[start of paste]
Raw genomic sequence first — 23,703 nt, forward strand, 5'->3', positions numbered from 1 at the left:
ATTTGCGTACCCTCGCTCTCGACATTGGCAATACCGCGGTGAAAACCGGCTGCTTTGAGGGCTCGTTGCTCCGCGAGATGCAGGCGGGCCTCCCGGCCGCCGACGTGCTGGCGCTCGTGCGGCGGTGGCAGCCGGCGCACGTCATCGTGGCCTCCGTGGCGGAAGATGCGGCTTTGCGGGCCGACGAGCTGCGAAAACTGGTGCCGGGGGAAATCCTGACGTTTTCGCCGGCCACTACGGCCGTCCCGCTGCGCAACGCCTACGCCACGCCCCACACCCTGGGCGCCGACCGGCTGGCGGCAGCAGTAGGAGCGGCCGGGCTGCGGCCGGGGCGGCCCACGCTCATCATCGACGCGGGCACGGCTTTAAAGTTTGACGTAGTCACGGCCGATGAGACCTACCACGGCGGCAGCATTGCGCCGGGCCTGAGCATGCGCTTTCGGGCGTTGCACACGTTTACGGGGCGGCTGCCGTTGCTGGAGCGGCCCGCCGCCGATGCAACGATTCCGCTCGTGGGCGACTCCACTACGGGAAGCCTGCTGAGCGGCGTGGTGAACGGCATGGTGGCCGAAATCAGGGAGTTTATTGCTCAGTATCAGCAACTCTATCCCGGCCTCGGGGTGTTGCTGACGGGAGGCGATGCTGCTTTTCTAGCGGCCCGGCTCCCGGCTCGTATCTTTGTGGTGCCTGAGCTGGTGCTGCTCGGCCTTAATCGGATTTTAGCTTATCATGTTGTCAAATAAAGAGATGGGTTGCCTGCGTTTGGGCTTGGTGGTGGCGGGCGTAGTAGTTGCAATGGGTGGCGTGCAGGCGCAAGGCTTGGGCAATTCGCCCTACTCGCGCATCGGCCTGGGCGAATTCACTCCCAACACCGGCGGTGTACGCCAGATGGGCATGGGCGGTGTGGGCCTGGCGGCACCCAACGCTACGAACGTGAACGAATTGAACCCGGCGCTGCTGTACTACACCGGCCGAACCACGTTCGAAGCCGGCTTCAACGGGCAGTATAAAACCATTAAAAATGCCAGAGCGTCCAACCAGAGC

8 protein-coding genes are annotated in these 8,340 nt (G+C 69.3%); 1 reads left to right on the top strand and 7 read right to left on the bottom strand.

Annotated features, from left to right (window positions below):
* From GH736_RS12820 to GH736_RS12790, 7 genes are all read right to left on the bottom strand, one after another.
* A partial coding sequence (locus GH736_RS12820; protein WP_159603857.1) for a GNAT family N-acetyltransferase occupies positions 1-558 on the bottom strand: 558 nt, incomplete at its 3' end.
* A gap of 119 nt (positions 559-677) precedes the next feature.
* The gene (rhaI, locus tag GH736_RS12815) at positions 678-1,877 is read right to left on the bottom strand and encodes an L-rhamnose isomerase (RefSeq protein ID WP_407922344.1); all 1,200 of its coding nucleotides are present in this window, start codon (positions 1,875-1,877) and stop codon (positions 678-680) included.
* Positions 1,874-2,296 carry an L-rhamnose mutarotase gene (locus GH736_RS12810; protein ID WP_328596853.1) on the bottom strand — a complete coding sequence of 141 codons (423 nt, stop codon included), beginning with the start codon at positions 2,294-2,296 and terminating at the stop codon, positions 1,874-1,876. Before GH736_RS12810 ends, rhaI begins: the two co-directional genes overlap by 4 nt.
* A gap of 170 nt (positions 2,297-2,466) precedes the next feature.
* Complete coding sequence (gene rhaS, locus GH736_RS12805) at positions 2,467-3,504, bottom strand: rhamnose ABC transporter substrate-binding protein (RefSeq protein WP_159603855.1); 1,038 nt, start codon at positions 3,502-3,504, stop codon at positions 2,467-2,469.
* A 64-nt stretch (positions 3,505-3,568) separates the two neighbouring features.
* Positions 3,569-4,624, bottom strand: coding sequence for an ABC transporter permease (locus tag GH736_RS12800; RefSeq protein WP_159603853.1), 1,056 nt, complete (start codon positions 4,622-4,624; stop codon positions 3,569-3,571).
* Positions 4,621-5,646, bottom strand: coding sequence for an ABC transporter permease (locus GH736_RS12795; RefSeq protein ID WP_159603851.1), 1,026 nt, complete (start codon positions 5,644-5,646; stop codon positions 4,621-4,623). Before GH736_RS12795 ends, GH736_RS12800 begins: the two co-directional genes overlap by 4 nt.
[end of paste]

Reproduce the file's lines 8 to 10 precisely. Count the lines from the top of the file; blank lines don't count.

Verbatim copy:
* The gene (rhaI, locus tag GH736_RS12815) at positions 678-1,877 is read right to left on the bottom strand and encodes an L-rhamnose isomerase (RefSeq protein ID WP_407922344.1); all 1,200 of its coding nucleotides are present in this window, start codon (positions 1,875-1,877) and stop codon (positions 678-680) included.
* Positions 1,874-2,296 carry an L-rhamnose mutarotase gene (locus GH736_RS12810; protein ID WP_328596853.1) on the bottom strand — a complete coding sequence of 141 codons (423 nt, stop codon included), beginning with the start codon at positions 2,294-2,296 and terminating at the stop codon, positions 1,874-1,876. Before GH736_RS12810 ends, rhaI begins: the two co-directional genes overlap by 4 nt.
* A gap of 170 nt (positions 2,297-2,466) precedes the next feature.